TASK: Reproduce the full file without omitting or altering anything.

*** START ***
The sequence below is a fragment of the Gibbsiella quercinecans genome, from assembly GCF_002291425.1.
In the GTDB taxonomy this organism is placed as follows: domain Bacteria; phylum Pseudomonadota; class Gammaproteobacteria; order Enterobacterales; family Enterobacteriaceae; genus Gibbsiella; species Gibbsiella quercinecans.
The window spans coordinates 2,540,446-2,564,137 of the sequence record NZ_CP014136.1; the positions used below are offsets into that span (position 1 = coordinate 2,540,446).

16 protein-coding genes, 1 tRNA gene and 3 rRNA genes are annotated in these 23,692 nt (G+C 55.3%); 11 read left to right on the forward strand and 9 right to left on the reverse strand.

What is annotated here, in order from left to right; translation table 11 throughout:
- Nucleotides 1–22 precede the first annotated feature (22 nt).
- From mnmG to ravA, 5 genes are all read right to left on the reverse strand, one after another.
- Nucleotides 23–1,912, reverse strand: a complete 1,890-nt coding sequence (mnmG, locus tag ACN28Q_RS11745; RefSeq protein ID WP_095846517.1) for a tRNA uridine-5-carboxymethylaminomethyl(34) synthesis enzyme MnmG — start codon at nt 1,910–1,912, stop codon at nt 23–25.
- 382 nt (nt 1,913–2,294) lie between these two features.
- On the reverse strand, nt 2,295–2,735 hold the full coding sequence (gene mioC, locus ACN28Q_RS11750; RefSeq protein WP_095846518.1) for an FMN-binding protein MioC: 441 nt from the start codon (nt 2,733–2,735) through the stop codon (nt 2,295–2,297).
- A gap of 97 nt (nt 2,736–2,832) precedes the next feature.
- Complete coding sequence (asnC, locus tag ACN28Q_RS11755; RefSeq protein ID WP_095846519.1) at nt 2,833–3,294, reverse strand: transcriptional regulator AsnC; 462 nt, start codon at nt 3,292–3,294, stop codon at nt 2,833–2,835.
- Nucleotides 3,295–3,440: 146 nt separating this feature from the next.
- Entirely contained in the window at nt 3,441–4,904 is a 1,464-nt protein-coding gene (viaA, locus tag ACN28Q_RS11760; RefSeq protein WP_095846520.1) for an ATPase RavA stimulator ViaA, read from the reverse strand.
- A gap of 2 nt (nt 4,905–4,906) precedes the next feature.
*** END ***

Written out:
The sequence below is a fragment of the Gibbsiella quercinecans genome, from assembly GCF_002291425.1.
In the GTDB taxonomy this organism is placed as follows: domain Bacteria; phylum Pseudomonadota; class Gammaproteobacteria; order Enterobacterales; family Enterobacteriaceae; genus Gibbsiella; species Gibbsiella quercinecans.
The window spans coordinates 2,540,446-2,564,137 of the sequence record NZ_CP014136.1; the positions used below are offsets into that span (position 1 = coordinate 2,540,446).

16 protein-coding genes, 1 tRNA gene and 3 rRNA genes are annotated in these 23,692 nt (G+C 55.3%); 11 read left to right on the forward strand and 9 right to left on the reverse strand.

What is annotated here, in order from left to right; translation table 11 throughout:
- Nucleotides 1–22 precede the first annotated feature (22 nt).
- From mnmG to ravA, 5 genes are all read right to left on the reverse strand, one after another.
- Nucleotides 23–1,912, reverse strand: a complete 1,890-nt coding sequence (mnmG, locus tag ACN28Q_RS11745; RefSeq protein ID WP_095846517.1) for a tRNA uridine-5-carboxymethylaminomethyl(34) synthesis enzyme MnmG — start codon at nt 1,910–1,912, stop codon at nt 23–25.
- 382 nt (nt 1,913–2,294) lie between these two features.
- On the reverse strand, nt 2,295–2,735 hold the full coding sequence (gene mioC, locus ACN28Q_RS11750; RefSeq protein WP_095846518.1) for an FMN-binding protein MioC: 441 nt from the start codon (nt 2,733–2,735) through the stop codon (nt 2,295–2,297).
- A gap of 97 nt (nt 2,736–2,832) precedes the next feature.
- Complete coding sequence (asnC, locus tag ACN28Q_RS11755; RefSeq protein ID WP_095846519.1) at nt 2,833–3,294, reverse strand: transcriptional regulator AsnC; 462 nt, start codon at nt 3,292–3,294, stop codon at nt 2,833–2,835.
- Nucleotides 3,295–3,440: 146 nt separating this feature from the next.
- Entirely contained in the window at nt 3,441–4,904 is a 1,464-nt protein-coding gene (viaA, locus tag ACN28Q_RS11760; RefSeq protein WP_095846520.1) for an ATPase RavA stimulator ViaA, read from the reverse strand.
- A gap of 2 nt (nt 4,905–4,906) precedes the next feature.